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Richmond parish seeks reconciliation with its past

Richmond parish seeks reconciliation with its past

St Paul’s Episcopal Church in Richmond, VA is a prominent church with a storied history.  A significant part of that history is its relationship to the leadership of the Confederacy at the time of the Civil War, when it was known as the Cathedral of the Confederacy.  Jefferson Davis and Robert E. Lee worshipped there.


Like many other churches, especially throughout the historic area of the Confederacy, it has struggled between honoring and distancing itself from its history, especially its connection to slavery, slave-holders, and racial oppression.  These tensions were brought to an inflection point after an avowed white supremacist dropped in on a Bible study in an historically black Charleston, SC church and then proceeded to murder nine people.


One of those profoundly affected was the Rev Melanie Mullen, then an associate priest at St Paul’s.  Recently, St Paul’s hosted a community event called Bending Toward Truth: Race and Religion in Richmond, featuring Presiding Bishop Michael Curry, in large part, due to Mullen’s efforts.  The event was covered by RVA Magazine.


Mullen recalled the genesis of this event and of her role on the Presiding Bishop’s staff where she is the Director of Reconciliation, Justice & Creation Care;

“I don’t know what got into me, but I just wrote a letter to Bishop Curry,” she said, describing a letter she sent detailing the struggle St Paul’s was having with its history.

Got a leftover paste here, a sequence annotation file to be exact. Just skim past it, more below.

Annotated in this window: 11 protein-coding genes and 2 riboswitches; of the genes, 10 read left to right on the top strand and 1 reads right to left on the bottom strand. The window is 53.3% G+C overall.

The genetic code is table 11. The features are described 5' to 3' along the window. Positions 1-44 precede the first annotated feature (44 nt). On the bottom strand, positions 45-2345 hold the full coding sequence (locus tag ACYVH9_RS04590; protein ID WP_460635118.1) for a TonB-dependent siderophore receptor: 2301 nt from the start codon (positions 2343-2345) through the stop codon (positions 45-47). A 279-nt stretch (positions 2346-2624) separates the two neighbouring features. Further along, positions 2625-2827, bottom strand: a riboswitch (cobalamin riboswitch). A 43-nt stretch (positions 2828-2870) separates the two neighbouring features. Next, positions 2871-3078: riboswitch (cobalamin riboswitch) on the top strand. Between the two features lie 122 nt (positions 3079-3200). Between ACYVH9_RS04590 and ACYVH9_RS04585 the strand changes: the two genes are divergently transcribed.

“Wallace [the former rector] was giving these sermons about it, and I was kind of the resident black person in the clergy,” Mullen said. She reached out to Curry, the recently elected presiding Bishop because he was talking about something he called the Jesus Movement, a shift for the church to focus on the biblical narratives where Jesus stands for justice and equality.


St Paul’s had long been reckoning with it’s Confederate past, Confederate flags went away in the 1970’s, though other symbols remained.  And individual members had also worked for racial justice.  Under the leadership of former rector, The Rev. Wallace Adams-Riley, a more conscious effort was begun as he asked; “Do we want to be known as the church of the Confederacy, or the church of reconciliation?”  The parish launched the History and Reconciliation Initiative to facilitate making sense of and reckoning with their history.


Mullen noted that if the Jesus Movement is to embody Christ’s work of reconciliation and healing, then racial justice must be a part of the mix and that the efforts at St Paul’s can be a model for the church.  It was her work there that led to her appointment to the Presiding Bishop’s staff to facilitate sharing that learning from St Paul’s experience to the whole church.


“The Jesus Movement has to include racial reconciliation at its core,” she said, along with other social justice issues like the rights of women and LGBTQ individuals.

Part of her job is to share the tools and resources St Paul’s created around racial justice, which she said came out of the congregation. “The octogenarians in this church did the research work,” she said. “We had to teach some of them how to use the computer, how to research online, but they did this all as an incredible act of faith.”

Mullen said it really hit for the people who had long, storied histories.

“That’s what made it successful. They were looking into the histories behind their own names and were horrified by what they learned about the lives of slaves and how they had their names taken away from them,”


Given the success and enthusiasm for the event, the parish is already planning a symposium in the Fall.


The Editor of RVA Magazine is former Cafe Contributing Editor, David Streever – we acknowledge our thanks to him for contributing to this story


image: Melanie Mullen, Michael Curry, and Molly Bosscher (Assoc Rector at St Paul’s).  Photo by Peter Blankman


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